Even Following South Dakota Outcry and Veto, Anti-Transgender Bill in Tennessee to Be Heard on Tuesday

By Adam Polaski • March 4, 2016 • 10:27 am

In Tennessee, HB2414, a bill that would target transgender students and prohibit them from using the restroom and facilities that correspond with the gender they live every day, is scheduled for a hearing on Tuesday, March 8 in the House Education Administration and Planning Subcommittee. The measure would force transgender students in public schools to use restrooms, locker rooms, and facilities that correspond with their biological sex, ignoring their gender identity or expression.


No state in the country has passed a law like this that so explicitly punishes transgender children for being who they are.

The bill is remarkably similar to legislation in South Dakota that just this week was vetoed – with that veto sustained by three dozen lawmakers – by Governor Dennis Daugaard. That legislation was protested by tens of thousands of South Dakotans, many major businesses, and nearly a dozen of our nation’s leading mental health and children’s health organizations.

The consequences of HB2414 passing in Tennessee, much like the South Dakota bill, are certain: The state’s reputation will be marred, real students will be hurt, school districts will be saddled with having to follow starkly contrasting state and federal laws, and lawmakers will be sending a message that state is unwelcoming – and in fact, outright hostile to members of the LGBT community.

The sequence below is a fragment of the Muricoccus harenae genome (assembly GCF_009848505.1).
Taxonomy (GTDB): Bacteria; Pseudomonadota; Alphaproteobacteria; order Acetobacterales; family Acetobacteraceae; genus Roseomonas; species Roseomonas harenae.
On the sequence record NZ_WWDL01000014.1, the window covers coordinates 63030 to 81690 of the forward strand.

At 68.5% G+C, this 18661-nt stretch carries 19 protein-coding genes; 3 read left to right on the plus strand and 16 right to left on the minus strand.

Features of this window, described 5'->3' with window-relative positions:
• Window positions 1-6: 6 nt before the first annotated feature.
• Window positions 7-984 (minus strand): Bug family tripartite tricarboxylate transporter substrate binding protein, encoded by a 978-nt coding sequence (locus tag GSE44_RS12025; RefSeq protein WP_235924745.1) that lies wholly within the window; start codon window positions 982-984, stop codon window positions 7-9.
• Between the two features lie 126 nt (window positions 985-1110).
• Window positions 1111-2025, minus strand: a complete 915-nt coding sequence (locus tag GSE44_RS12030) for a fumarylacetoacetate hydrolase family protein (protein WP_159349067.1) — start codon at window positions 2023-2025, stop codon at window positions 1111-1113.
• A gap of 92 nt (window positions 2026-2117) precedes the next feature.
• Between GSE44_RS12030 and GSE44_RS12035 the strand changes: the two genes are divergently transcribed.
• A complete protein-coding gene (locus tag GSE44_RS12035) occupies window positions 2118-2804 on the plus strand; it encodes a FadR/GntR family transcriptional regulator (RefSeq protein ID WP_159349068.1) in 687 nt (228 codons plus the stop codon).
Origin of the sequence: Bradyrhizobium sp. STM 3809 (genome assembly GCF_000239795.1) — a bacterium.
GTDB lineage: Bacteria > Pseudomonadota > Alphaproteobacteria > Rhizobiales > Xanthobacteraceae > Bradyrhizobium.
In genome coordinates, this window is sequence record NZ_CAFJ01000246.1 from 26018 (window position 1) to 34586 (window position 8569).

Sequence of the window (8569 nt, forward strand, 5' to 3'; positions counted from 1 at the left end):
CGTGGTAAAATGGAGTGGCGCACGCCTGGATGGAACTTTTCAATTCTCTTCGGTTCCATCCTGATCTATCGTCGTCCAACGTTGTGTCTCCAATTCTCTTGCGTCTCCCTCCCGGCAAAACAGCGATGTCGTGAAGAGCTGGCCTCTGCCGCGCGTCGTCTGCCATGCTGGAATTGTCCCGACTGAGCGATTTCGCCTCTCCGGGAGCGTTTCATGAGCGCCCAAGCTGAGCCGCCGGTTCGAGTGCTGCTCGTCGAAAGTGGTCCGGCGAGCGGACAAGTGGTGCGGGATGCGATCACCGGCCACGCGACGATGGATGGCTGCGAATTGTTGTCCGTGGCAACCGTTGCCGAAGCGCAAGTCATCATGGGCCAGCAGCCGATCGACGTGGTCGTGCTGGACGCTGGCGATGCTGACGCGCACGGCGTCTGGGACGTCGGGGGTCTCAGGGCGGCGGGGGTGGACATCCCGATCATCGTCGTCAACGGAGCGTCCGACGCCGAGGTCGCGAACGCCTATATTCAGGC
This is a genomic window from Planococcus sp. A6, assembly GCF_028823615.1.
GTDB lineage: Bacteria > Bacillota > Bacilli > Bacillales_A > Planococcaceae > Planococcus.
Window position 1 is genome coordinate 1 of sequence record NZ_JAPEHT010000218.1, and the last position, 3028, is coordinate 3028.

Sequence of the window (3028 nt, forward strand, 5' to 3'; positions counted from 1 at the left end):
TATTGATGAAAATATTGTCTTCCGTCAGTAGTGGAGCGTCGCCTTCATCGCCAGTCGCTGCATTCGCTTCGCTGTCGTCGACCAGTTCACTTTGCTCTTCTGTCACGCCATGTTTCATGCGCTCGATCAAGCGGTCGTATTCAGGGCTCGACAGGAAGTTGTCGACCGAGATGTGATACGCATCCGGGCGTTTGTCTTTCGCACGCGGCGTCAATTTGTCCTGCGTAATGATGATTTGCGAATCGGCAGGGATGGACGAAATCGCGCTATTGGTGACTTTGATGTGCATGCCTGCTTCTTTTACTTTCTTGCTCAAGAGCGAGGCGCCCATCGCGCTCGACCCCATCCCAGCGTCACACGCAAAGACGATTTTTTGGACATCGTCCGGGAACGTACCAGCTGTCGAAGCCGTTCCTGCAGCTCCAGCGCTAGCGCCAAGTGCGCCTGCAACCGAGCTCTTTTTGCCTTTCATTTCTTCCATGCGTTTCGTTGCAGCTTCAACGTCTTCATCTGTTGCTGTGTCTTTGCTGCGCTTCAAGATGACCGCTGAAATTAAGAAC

The Tennessee Equality Project has been rallying support against the legislation, as well as a slate of other anti-LGBT bills. Follow along with their work here.

Elected officials in Tennessee must follow the example set by South Dakota’s governor and take a stand against dangerous bills like HB2414. Furthermore, the state must advance even further, passing affirmative protections for the LGBT community and ensuring that no one faces discrimination because of who they are or who they love.

[fbcomments url=""]